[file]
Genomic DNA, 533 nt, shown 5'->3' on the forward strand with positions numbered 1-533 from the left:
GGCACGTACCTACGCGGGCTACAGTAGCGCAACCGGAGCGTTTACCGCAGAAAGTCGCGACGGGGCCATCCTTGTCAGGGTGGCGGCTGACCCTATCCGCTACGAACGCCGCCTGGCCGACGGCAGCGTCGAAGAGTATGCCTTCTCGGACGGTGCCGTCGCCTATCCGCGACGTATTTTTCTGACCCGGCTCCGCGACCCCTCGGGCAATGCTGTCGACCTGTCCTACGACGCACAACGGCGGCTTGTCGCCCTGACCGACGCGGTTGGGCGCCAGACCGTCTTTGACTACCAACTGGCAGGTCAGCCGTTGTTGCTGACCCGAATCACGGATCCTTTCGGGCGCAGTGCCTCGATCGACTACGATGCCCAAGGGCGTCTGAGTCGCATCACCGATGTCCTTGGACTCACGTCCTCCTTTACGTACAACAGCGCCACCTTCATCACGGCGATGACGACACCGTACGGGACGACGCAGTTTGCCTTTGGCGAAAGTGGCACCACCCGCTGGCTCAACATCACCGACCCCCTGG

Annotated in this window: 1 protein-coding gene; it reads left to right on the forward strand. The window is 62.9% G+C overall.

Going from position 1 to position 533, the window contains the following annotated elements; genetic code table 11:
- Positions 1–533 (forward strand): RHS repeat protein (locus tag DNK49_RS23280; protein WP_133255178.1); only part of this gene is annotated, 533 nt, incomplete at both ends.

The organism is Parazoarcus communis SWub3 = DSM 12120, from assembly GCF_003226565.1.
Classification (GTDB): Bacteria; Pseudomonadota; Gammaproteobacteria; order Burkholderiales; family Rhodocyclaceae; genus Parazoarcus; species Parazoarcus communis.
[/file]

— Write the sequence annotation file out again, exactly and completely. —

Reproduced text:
Genomic DNA, 533 nt, shown 5'->3' on the forward strand with positions numbered 1-533 from the left:
GGCACGTACCTACGCGGGCTACAGTAGCGCAACCGGAGCGTTTACCGCAGAAAGTCGCGACGGGGCCATCCTTGTCAGGGTGGCGGCTGACCCTATCCGCTACGAACGCCGCCTGGCCGACGGCAGCGTCGAAGAGTATGCCTTCTCGGACGGTGCCGTCGCCTATCCGCGACGTATTTTTCTGACCCGGCTCCGCGACCCCTCGGGCAATGCTGTCGACCTGTCCTACGACGCACAACGGCGGCTTGTCGCCCTGACCGACGCGGTTGGGCGCCAGACCGTCTTTGACTACCAACTGGCAGGTCAGCCGTTGTTGCTGACCCGAATCACGGATCCTTTCGGGCGCAGTGCCTCGATCGACTACGATGCCCAAGGGCGTCTGAGTCGCATCACCGATGTCCTTGGACTCACGTCCTCCTTTACGTACAACAGCGCCACCTTCATCACGGCGATGACGACACCGTACGGGACGACGCAGTTTGCCTTTGGCGAAAGTGGCACCACCCGCTGGCTCAACATCACCGACCCCCTGG

Annotated in this window: 1 protein-coding gene; it reads left to right on the forward strand. The window is 62.9% G+C overall.

Going from position 1 to position 533, the window contains the following annotated elements; genetic code table 11:
- Positions 1–533 (forward strand): RHS repeat protein (locus tag DNK49_RS23280; protein WP_133255178.1); only part of this gene is annotated, 533 nt, incomplete at both ends.

The organism is Parazoarcus communis SWub3 = DSM 12120, from assembly GCF_003226565.1.
Classification (GTDB): Bacteria; Pseudomonadota; Gammaproteobacteria; order Burkholderiales; family Rhodocyclaceae; genus Parazoarcus; species Parazoarcus communis.